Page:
A GUIDE TO SOCIAL READING WITH PERUSALL

Overview

In my courses we are reading various kinds of material:

  • Primary (eighteenth-century) works of fiction and other genres.

  • Secondary (scholarly) works written in the 20th and 21st century about those 18th century works.

I provide as many of those readings as possible on Perusall, a private, social reading platform. It's one of many such options (including Manifold, Hypothes.is, etc.) and I chose it for a variety of reasons I'm happy to discuss.  Chief among these: you can download the annotations you create. If there are accessibility issues, please let me know ASAP so I can work with you on alternative strategies for credit.

In This Course

  • For secondary readings (essays and articles), you will read them exclusively on Perusall.

  • Additional eighteenth-century material is also exclusively uploaded to Perusall. Some of these are assigned to individuals, some are optional.

Most of our primary readings have two forms:

  • Modern physical scholarly teaching editions (where available)

  •  On Perusall, I have uploaded eighteenth-century editions of those same texts.

For our main texts, our reading will be two-fold:

  • Once through in the physical edition (which is faster, clearer, and has useful notes & annotations)

  • Then again in the eighteenth-century edition on Perusall.  Here you will explore the physical details of the copy, and place discussion observations and questions on the appropriate pages.  This will help guide our class discussion -- when courses are hybrid or online-only, will allow us some asynchronous discussion time to supplement a shorter synchronous meeting schedule. 


In theory, you could choose to read the course novels online exclusively in Perusall -- I don't recommend this for folks who are new to eighteenth-century material, because you will miss out of really useful explanatory notes and supplementary material.

Perusall, According to Its Developers

"Perusall helps you master readings faster, understand the material better, and get more out of your classes. To achieve this goal, you will be collaboratively annotating our readings in community with others in your class. The help you’ll get and provide your classmates (even if you don’t know anyone personally) will get you past confusions quickly and will make the process more fun. While you read, you’ll receive rapid answers to your questions, help others resolve their questions (which also helps you learn), and advise the instructor how to make class time most productive. You can start a new annotation thread in Perusall by highlighting text, asking a question, or posting a comment; you can also add a reply or comment to an existing thread. Each thread is like a chat with one or more members of your class, and it happens in real time."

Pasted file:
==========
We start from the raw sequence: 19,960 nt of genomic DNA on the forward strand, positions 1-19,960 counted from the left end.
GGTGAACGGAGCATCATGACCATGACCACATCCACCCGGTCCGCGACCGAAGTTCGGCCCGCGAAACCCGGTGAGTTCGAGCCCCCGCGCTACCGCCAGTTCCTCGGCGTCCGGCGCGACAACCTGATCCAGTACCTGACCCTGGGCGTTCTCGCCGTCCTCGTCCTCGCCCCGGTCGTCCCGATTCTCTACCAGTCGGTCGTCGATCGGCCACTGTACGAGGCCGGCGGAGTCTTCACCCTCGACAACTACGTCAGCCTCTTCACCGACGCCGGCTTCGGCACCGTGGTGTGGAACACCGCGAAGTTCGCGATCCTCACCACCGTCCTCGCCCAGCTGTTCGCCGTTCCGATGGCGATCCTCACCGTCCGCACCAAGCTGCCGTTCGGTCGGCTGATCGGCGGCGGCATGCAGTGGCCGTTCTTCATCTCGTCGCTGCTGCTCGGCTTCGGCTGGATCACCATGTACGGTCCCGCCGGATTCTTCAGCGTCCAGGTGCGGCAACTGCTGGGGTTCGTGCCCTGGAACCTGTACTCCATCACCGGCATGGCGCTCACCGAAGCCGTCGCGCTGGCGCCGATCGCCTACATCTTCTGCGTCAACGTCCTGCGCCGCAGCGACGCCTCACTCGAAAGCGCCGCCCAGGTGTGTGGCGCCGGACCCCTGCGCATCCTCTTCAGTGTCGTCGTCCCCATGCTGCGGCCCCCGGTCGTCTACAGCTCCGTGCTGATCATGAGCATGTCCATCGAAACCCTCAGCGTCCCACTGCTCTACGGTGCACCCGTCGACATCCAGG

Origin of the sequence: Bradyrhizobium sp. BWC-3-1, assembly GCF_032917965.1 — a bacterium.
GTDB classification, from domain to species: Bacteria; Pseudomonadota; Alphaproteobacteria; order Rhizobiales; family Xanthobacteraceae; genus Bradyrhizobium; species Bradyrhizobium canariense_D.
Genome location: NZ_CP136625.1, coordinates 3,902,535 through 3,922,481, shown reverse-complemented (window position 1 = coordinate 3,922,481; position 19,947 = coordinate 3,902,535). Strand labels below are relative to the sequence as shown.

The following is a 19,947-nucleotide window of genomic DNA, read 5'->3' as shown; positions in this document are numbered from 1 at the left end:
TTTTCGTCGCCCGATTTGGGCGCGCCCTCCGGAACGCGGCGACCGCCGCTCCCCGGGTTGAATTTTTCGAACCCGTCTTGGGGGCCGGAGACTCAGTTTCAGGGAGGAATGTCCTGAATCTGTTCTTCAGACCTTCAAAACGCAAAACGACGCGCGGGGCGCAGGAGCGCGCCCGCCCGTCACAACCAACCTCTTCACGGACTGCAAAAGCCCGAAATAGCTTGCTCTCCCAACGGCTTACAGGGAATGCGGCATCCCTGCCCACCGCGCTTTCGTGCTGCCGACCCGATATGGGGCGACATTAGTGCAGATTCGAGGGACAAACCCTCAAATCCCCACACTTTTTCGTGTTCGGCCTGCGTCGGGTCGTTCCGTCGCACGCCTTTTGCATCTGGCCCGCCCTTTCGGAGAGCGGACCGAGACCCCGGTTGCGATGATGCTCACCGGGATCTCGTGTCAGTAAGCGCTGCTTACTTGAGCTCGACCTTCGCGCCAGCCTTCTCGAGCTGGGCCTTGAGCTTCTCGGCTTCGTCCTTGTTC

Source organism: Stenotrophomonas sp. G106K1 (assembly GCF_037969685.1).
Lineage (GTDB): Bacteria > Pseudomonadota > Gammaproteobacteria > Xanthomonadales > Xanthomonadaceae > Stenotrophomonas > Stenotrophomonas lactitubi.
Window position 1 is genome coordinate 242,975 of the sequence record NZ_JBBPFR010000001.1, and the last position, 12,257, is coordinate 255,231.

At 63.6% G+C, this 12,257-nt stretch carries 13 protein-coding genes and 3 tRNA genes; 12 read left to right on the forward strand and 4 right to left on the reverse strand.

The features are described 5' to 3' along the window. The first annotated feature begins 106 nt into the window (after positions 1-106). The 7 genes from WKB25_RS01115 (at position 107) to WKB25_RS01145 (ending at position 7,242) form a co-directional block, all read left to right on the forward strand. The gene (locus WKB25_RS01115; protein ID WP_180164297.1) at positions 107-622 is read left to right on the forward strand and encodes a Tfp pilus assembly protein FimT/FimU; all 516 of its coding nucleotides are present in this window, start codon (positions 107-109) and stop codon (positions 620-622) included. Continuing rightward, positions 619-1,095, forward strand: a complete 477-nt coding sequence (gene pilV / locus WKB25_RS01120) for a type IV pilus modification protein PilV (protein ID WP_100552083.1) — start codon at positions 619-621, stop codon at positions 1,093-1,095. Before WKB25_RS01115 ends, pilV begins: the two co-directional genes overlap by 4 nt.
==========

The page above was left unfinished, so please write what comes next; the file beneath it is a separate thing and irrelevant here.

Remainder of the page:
Annotations

Your goals in annotating each reading assignment are

  • to stimulate discussion by posting good questions or comments

  • to help others by answering their questions.

Research shows that by annotating thoughtfully, you’ll learn more and get better grades, so here’s what “annotating thoughtfully” means:

Effective annotations:

  • deeply engage points in the readings

  • stimulate discussion

  • offer informative questions or comments

  • help others by addressing their questions or confusions.


To help you connect with classmates, you can “mention” (using the @ symbol) me or a classmate in a comment or question to have us notified by email (we’ll also see a notification immediately if online), and you’ll also be notified when we respond to your questions.


For each assignment Perusall will evaluate the annotations you submit on time (see below). Based on the overall body of your annotations, you will receive a score for each assignment.
This score is designed as a guideline for you and for me: your final calculated reading grade will weigh this information against other evidence, including in-class participation, conversations with me, and the reports of your peers. 

Academic Honesty and Perusall

All contributions are expected to be your own.  You can absolutely make connections between texts, and quote and cite material from other sources. However, pasting in content from other site and passing it off as your own content is a misuse of Perusall. Repeated infractions of this kind will be treated as every other type of academic misconduct and will, at a minimum, result in an overall Perusall score of zero for the semester.

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